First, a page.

Melinda Rizzo, Contributing Writer//January 12, 2021
Melinda Rizzo, Contributing Writer//January 12, 2021
The coronavirus pandemic is accelerating smart city innovation, and impacting urban micro ecosystems along its way.
Traditional and smart city ecosystems – the relationships between people, places and things include public and private sectors and how they interact, infrastructure such as roads, bridges and parking; utilities and emerging technology, which is driving robust change.
Technology offers the biggest opportunities to reinvent urban spaces as smarter, more resilient, better connected and safer cities.
“If [a] city isn’t taking advantage of how technology is becoming mainstream they’ll be left behind,” said Terrence DeFranco, CEO of Iota Communications, Inc. in Allentown.
The coronavirus pandemic has hastened smart city planning – especially digital and internet connectivity generating the need for greater accessibility to move at a swifter pace, said smartcitiesdive.com.
“Covid shone a light and there aren’t gaps [in digital resources], there are massive chasms between communities that have, and communities that don’t,” said Jack Hanley, COO of Connected Cities Integrators Inc. in Tampa, Florida.
Hanley said Connected Cities is currently consulting on a project in York Pennsylvania, and has worked on projects throughout the U.S.
The backbone tech – from data to internet connections, WiFi and broadband capabilities, is the foundation upon which all other aspects of smart city planning can grow. Data gathering and management techniques are critical in turning “physical assets into smart assets” to benefit communities, DeFranco said.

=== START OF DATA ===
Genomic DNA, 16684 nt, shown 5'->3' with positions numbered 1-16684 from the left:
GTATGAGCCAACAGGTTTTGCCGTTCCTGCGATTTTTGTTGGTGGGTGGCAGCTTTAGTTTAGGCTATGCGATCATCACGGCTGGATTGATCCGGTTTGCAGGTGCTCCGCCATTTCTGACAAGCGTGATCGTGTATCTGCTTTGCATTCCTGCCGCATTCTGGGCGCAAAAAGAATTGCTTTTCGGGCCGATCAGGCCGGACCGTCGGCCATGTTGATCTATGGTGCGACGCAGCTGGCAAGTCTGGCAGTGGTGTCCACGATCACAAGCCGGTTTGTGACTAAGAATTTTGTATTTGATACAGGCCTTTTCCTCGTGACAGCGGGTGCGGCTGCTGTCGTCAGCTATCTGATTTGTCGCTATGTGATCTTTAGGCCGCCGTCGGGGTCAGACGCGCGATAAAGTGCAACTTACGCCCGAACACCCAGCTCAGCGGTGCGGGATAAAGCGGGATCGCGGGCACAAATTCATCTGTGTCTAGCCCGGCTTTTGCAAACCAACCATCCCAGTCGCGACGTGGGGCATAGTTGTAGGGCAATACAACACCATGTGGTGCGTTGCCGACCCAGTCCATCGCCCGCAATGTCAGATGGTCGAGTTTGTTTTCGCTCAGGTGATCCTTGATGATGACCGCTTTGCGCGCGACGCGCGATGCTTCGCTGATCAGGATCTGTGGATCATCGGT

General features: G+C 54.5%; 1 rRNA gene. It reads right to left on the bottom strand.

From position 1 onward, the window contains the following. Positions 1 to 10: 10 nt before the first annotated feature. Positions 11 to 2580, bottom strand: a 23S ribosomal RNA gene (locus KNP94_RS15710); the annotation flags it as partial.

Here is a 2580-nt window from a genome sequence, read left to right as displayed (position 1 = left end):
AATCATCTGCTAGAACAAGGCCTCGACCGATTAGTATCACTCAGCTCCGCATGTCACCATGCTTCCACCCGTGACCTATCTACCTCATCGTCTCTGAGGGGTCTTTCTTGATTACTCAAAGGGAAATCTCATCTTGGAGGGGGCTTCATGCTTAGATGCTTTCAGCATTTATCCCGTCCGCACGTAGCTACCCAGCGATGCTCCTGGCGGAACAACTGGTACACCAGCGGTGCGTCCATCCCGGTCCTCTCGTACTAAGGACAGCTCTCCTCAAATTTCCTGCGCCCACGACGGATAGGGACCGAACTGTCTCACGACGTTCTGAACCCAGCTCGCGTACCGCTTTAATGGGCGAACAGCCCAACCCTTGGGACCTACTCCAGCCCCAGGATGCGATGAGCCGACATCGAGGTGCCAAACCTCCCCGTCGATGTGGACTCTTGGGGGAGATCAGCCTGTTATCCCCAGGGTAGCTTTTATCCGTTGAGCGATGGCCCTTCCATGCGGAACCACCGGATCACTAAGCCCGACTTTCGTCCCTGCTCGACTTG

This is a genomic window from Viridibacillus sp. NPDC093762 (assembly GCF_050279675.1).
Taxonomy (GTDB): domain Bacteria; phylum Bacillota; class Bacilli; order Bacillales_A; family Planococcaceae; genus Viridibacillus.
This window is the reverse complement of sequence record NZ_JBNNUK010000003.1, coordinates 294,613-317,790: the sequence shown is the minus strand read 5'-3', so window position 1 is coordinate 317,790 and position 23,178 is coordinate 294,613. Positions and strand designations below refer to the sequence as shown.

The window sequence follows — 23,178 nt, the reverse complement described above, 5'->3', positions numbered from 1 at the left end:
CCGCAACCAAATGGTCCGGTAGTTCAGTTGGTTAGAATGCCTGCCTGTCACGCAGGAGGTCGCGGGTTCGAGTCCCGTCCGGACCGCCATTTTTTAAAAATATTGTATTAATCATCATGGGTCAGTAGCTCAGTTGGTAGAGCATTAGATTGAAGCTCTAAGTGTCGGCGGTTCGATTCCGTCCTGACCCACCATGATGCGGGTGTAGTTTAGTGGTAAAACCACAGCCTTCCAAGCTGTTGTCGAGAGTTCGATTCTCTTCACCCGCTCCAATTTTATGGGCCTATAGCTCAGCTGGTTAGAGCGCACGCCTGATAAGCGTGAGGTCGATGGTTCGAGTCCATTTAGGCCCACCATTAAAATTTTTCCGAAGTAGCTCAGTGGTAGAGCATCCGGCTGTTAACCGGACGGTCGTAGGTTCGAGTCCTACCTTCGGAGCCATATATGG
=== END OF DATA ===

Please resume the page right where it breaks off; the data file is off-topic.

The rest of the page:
Data, networks, environmental problems and solutions, public utilities such as water and waste water treatment, public safety and transportation can and should be incorporated into the smart city conversation, he said.
Each of these components represents a micro ecosystem within the whole of smart city planning.
“On [one] side you have all the data…[to] gather and turn it into something that is valuable” and on the other side are the business, consulting and private partnerships necessary to create successful outcomes, he said.
As Pennsylvania is one of several states that do not allow municipalities to own broadband services, private partnerships are essential in providing them, one example of a crucial public/private partnership.
“Who will own it and [who] manage it?” DeFranco asked of the two entities in the internet provider relationship.
Those public/private partnerships are vital to implementing and administering other technologies, too. For a successful smart city program to be sustainable leaders and administrators must think about the “business case behind the use case. It’s not one individual company with one gadget – there are a lot of companies selling
“smart connected gadgets,” Connected Cities’ Hanley said.
“Historically the approach between people, places, and things in cities has been done pretty poorly, and the landscape is littered with failed and abandoned proof of concept and pilot projects,” he said.
Any smart city implementation goal must include economic sustainability at its core.
Easton Mayor Sal Panto Jr. said the downtown is starting with digital access and building its overall smart city ecosystem around a fiber optic loop.